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list::push_front() and list::push_back() in C++ STL

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  • Difficulty Level : Basic
  • Last Updated : 23 Jun, 2022
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Lists are containers used in C++ to store data in a non-contiguous fashion, Normally, Arrays and Vectors are contiguous in nature, therefore the insertion and deletion operations are costlier as compared to the insertion and deletion option in Lists. 

list::push_front()

push_front() function is used to push elements into a list from the front. The new value is inserted into the list at the beginning, before the current first element and the container size is increased by 1.

Syntax : 

listname.push_front(value)
Parameters :
The value to be added in the front is 
passed as the parameter
Result :
Adds the value mentioned as the parameter 
to the front of the list named as listname

Examples: 

Input : list list{1, 2, 3, 4, 5};
        list.push_front(6);
Output : 6, 1, 2, 3, 4, 5

Input : list list{5, 4, 3, 2, 1};
        list.push_front(6);
Output :6, 5, 4, 3, 2, 1

Errors and Exceptions 

  1. Strong exception guarantee – if an exception is thrown, there are no changes in the container.
  2. If the value passed as argument is not supported by the list, it shows undefined behavior.

C++




// CPP program to illustrate
// push_front() function
#include <iostream>
#include <list>
using namespace std;
 
int main()
{
    list<int> mylist{ 1, 2, 3, 4, 5 };
    mylist.push_front(6);
 
    // list becomes 6, 1, 2, 3, 4, 5
 
    for (auto it = mylist.begin(); it != mylist.end(); ++it)
        cout << ' ' << *it;
}

Output: 

6 1 2 3 4 5

Application: Input an empty list with the following numbers and order using push_front() function and sort the given list. 

Input :  7, 89, 45, 6, 24, 58, 43
Output : 6, 7, 24, 43, 45, 58, 89

C++




// CPP program to illustrate
// application Of push_front() function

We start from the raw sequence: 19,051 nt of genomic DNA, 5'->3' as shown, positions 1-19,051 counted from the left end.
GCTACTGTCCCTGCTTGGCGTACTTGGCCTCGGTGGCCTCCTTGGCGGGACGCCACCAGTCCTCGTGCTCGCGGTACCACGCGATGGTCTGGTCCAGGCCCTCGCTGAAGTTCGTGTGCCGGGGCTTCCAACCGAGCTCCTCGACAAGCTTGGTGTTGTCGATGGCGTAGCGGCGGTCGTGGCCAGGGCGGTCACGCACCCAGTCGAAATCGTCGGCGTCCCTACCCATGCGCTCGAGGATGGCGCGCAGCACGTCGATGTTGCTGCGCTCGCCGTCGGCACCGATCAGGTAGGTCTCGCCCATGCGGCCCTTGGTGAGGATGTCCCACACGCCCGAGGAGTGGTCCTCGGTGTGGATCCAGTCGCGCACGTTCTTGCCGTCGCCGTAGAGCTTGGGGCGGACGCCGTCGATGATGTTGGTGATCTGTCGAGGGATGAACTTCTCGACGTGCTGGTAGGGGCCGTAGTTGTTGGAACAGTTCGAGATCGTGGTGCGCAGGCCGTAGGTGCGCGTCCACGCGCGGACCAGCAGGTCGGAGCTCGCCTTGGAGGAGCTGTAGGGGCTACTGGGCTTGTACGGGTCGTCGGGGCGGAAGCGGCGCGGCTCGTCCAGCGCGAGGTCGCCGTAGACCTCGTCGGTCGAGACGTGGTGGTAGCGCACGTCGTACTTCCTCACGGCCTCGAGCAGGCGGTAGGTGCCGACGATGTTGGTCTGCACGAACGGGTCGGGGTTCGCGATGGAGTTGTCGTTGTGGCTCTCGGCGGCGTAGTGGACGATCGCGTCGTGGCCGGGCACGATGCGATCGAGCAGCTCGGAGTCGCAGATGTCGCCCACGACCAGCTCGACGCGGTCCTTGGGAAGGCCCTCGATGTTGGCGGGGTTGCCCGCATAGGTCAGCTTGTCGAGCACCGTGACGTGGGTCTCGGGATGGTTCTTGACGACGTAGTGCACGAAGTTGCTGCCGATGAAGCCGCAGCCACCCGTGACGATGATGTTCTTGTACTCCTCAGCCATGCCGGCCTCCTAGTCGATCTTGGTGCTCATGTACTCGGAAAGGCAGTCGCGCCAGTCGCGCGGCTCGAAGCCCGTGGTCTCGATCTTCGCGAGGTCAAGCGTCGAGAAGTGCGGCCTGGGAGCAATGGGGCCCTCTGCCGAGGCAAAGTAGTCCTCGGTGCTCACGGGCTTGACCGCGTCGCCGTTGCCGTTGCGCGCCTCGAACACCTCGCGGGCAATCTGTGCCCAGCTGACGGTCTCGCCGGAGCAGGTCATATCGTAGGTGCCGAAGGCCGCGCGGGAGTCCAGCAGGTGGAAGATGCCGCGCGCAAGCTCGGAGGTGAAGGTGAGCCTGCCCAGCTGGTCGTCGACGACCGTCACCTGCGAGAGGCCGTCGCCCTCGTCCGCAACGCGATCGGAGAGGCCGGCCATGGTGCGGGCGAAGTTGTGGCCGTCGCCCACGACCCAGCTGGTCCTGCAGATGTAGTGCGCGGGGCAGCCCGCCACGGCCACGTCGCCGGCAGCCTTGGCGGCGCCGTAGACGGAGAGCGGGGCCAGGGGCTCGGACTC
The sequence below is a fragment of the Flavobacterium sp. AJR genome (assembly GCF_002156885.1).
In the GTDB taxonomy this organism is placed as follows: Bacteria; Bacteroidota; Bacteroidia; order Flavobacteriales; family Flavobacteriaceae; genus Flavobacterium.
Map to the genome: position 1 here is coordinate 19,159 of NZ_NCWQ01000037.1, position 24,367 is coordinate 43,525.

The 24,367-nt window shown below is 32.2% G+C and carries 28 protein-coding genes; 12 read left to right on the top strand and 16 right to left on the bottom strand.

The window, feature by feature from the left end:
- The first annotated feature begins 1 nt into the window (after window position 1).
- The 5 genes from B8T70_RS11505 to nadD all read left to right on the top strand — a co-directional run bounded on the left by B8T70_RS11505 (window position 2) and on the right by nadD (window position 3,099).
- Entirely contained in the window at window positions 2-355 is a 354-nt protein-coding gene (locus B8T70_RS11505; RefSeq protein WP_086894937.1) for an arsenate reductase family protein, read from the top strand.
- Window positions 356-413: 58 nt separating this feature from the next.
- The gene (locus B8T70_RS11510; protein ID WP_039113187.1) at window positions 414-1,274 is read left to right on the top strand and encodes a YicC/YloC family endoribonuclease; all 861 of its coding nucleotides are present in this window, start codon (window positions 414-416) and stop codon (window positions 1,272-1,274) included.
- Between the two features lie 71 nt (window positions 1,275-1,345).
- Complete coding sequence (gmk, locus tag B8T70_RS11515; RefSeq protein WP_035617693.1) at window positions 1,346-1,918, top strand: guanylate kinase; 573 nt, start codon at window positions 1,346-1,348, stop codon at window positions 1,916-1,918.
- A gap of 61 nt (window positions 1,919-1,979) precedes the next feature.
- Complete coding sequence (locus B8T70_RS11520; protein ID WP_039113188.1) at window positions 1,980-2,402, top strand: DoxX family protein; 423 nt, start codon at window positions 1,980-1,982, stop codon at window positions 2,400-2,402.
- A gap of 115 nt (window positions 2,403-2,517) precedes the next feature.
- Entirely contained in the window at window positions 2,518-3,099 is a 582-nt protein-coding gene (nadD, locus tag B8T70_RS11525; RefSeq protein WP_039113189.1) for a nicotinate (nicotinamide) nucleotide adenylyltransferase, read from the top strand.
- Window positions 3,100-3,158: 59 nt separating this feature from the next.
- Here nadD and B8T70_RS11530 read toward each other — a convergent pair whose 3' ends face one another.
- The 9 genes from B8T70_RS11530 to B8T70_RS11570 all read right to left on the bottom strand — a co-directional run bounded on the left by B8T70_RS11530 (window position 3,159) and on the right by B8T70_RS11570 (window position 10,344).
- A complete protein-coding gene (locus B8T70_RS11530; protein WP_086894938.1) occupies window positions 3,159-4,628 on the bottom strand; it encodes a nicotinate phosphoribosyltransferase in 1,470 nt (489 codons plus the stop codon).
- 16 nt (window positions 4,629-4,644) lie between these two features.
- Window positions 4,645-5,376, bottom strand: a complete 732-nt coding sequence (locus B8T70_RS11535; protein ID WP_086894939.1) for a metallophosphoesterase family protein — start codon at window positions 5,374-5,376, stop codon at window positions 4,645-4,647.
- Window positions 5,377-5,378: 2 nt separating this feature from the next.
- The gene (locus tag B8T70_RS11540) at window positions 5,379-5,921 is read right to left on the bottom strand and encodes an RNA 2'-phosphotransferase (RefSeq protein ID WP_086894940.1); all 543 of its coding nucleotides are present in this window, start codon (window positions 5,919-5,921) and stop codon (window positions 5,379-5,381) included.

#include <iostream>
#include <list>
using namespace std;
 
int main()
{
    list<int> mylist{};
    mylist.push_front(43);
    mylist.push_front(58);
    mylist.push_front(24);
    mylist.push_front(6);
    mylist.push_front(45);
    mylist.push_front(89);
    mylist.push_front(7);
 
    // list becomes 7, 89, 45, 6, 24, 58, 43
    // Sorting function
 
    mylist.sort();
 
    for (auto it = mylist.begin(); it != mylist.end(); ++it)
        cout << ' ' << *it;
}

Output: 

 6 7 24 43 45 58 89

list::push_back()

push_back() function is used to push elements into a list from the back. The new value is inserted into the list at the end, after the current last element and the container size is increased by 1.

Syntax :  

listname.push_back(value)
Parameters :
The value to be added in the back is 
passed as the parameter
Result :
Adds the value mentioned as the parameter 
to the back of the list named as listname

Examples: 

Input : list list{1, 2, 3, 4, 5};
        list.push_back(6);
Output :1, 2, 3, 4, 5, 6

Input : list list{5, 4, 3, 2, 1};
        list.push_back(0);
Output :5, 4, 3, 2, 1, 0

Errors and Exceptions 

  1. Strong exception guarantee – if an exception is thrown, there are no changes in the container.
  2. If the value passed as argument is not supported by the list, it shows undefined behavior.

C++




// CPP program to illustrate
// push_back() function
#include <iostream>
#include <list>
using namespace std;
 
int main()
{
    list<int> mylist{ 1, 2, 3, 4, 5 };
    mylist.push_back(6);
 
    // list becomes 1, 2, 3, 4, 5, 6
 
    for (auto it = mylist.begin(); it != mylist.end(); ++it)
        cout << ' ' << *it;
}

Output: 

1 2 3 4 5 6

Application: Input an empty list with the following numbers and order using push_back() function and sort the given list.  

Input :  7, 89, 45, 6, 24, 58, 43
Output : 6, 7, 24, 43, 45, 58, 89

C++




// CPP program to illustrate
// application Of push_back() function
#include <iostream>
#include <list>
using namespace std;
 
int main()
{
    list<int> mylist{};
    mylist.push_back(7);
    mylist.push_back(89);
    mylist.push_back(45);
    mylist.push_back(6);
    mylist.push_back(24);
    mylist.push_back(58);
    mylist.push_back(43);
 
    // list becomes 7, 89, 45, 6, 24, 58, 43
    // Sorting function
 
    mylist.sort();
 
    for (auto it = mylist.begin(); it != mylist.end(); ++it)
        cout << ' ' << *it;
}

Output: 

 6 7 24 43 45 58 89

Let us see the differences in a tabular form -:

 list::push_front()list::push_back()
1.It is used to insert a new element at the beginning of the list.It is used to add a new element at the end of the list container
2.Its syntax is -:
push_front (const value_type& val);

Its syntax is -:

push_back (const value_type& val);

3.Its takes one parameter that is the value to be inserted.Its takes one parameter that is the value to be inserted.
4.Its complexity is constant.Its complexity is constant.
5.Its iterator validity does not changes.Its iterator validity does not changes.

 


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